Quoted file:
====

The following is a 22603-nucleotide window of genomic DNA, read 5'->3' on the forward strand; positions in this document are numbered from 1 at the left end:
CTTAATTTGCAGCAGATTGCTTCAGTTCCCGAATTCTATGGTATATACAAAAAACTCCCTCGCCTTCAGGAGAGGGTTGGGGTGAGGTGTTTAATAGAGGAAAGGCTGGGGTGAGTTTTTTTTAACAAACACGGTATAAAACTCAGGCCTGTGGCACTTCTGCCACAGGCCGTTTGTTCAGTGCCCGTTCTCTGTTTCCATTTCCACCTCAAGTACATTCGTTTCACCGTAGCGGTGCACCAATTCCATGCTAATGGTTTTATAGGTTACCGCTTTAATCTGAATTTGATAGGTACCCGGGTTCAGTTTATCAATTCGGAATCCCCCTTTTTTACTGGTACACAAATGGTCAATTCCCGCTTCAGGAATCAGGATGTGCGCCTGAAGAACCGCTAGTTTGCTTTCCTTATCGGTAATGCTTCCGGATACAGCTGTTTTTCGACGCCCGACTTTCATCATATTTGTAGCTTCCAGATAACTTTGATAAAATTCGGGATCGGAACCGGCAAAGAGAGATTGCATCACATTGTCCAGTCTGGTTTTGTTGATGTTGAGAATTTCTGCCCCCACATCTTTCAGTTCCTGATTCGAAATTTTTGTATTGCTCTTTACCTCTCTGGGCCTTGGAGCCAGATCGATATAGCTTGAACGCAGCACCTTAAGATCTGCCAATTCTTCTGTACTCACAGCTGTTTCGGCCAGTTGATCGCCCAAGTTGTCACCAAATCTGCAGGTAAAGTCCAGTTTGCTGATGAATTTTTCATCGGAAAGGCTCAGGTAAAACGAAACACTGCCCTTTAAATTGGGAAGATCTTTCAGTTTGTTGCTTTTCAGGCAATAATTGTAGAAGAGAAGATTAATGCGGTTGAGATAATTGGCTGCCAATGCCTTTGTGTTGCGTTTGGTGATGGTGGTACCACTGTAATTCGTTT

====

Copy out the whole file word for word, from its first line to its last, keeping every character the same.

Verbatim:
The following is a 22603-nucleotide window of genomic DNA, read 5'->3' on the forward strand; positions in this document are numbered from 1 at the left end:
CTTAATTTGCAGCAGATTGCTTCAGTTCCCGAATTCTATGGTATATACAAAAAACTCCCTCGCCTTCAGGAGAGGGTTGGGGTGAGGTGTTTAATAGAGGAAAGGCTGGGGTGAGTTTTTTTTAACAAACACGGTATAAAACTCAGGCCTGTGGCACTTCTGCCACAGGCCGTTTGTTCAGTGCCCGTTCTCTGTTTCCATTTCCACCTCAAGTACATTCGTTTCACCGTAGCGGTGCACCAATTCCATGCTAATGGTTTTATAGGTTACCGCTTTAATCTGAATTTGATAGGTACCCGGGTTCAGTTTATCAATTCGGAATCCCCCTTTTTTACTGGTACACAAATGGTCAATTCCCGCTTCAGGAATCAGGATGTGCGCCTGAAGAACCGCTAGTTTGCTTTCCTTATCGGTAATGCTTCCGGATACAGCTGTTTTTCGACGCCCGACTTTCATCATATTTGTAGCTTCCAGATAACTTTGATAAAATTCGGGATCGGAACCGGCAAAGAGAGATTGCATCACATTGTCCAGTCTGGTTTTGTTGATGTTGAGAATTTCTGCCCCCACATCTTTCAGTTCCTGATTCGAAATTTTTGTATTGCTCTTTACCTCTCTGGGCCTTGGAGCCAGATCGATATAGCTTGAACGCAGCACCTTAAGATCTGCCAATTCTTCTGTACTCACAGCTGTTTCGGCCAGTTGATCGCCCAAGTTGTCACCAAATCTGCAGGTAAAGTCCAGTTTGCTGATGAATTTTTCATCGGAAAGGCTCAGGTAAAACGAAACACTGCCCTTTAAATTGGGAAGATCTTTCAGTTTGTTGCTTTTCAGGCAATAATTGTAGAAGAGAAGATTAATGCGGTTGAGATAATTGGCTGCCAATGCCTTTGTGTTGCGTTTGGTGATGGTGGTACCACTGTAATTCGTTT